We certainly seem willing to do so in relationships with other people when our hearts and groins are aflame. Or maybe, "Yes, I am depressed. Yes, I feel a void. Yes, I hate surveying the dreariness of the rest of my life facing the probability that I never again will know the tender embrace of a romantic partner. But 10 years down the line, or 20, when my heart has had time to heal and strengthen and find peace in the Lord, when I have learned to develop a network of intimate friendships and love of the Lord, when I am finally accustomed to the purifying fire and the incredible strength that has come from faithful (not blind) obedience and painful sacrifice, THEN I will realize that my happiness is deeper and more abiding than any human relationship can provide." Maybe. But I'd probably have to have more confidence and "faith" than I currently have to be ready to say that again.

I mean, when I hear people say they believe the gospel but simply can't fully comply with church standards and practice and believe that to be justified on the grounds that they need to be true to "themselves", I see a potential for impure motives under the guise of nobility: self-gratification masked by selfless love of partner, need-fulfillment stubbornly exercised my way and not the church's masked by "the Lord knows I'm different", refusal to sacrifice masked by the proclaimed haziness of doctrine being interpreted according to cultural construct. Yet, I understand, to some extent, the philosophy, or at least the desire for the "middle ground".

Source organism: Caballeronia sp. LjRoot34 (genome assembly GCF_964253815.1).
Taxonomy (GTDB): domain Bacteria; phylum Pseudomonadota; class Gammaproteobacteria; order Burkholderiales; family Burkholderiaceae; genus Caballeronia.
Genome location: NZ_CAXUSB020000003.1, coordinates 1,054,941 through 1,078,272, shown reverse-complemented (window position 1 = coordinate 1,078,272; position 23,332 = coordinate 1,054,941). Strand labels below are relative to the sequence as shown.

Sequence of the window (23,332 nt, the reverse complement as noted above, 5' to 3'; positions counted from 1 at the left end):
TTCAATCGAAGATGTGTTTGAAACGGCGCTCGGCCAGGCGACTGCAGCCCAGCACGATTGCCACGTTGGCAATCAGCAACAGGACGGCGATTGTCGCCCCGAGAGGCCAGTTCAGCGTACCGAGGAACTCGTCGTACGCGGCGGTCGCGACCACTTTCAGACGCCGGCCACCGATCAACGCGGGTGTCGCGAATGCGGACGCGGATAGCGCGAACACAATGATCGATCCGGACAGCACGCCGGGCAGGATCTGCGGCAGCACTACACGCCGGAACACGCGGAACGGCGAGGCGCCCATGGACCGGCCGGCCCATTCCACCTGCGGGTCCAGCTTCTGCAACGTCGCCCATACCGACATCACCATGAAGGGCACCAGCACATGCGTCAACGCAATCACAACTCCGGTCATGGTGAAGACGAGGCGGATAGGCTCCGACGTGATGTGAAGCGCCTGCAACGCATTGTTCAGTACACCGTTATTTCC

I understand the middle ground on a temporary level, but there has to be some awareness that if not today, then one day, another step will be required, whatever that step may be. I cannot pick one aspect of my life and, unyielding, insist that it is my exemption card. But I can maybe say, "I realize the church leaders have counseled me to leave this, and I will keep that in mind, but for now, until the Lord himself touches my heart with that counsel, I have other things to work on. I have other things to do. And maybe, someday, when I am ready, I'll give that counsel another try and give it a chance to bless my life." Not in a token way. Not by way of dismissal or indefinite procrastination. But by way of humble acceptance that perhaps my ways are not the Lord's, and that he will show me how to integrate this counsel into my life when I am ready to take another step to demonstrate my willingness to humbly lay all things on the altar of his love.

...if you believe in God and you believe that's how he works. But maybe, when I read the scriptures and the teachings of modern prophets, and I expound on them as I have here, I'm unwittingly doing my own fair amount of interpretation, too. Maybe I don't understand.

No comments: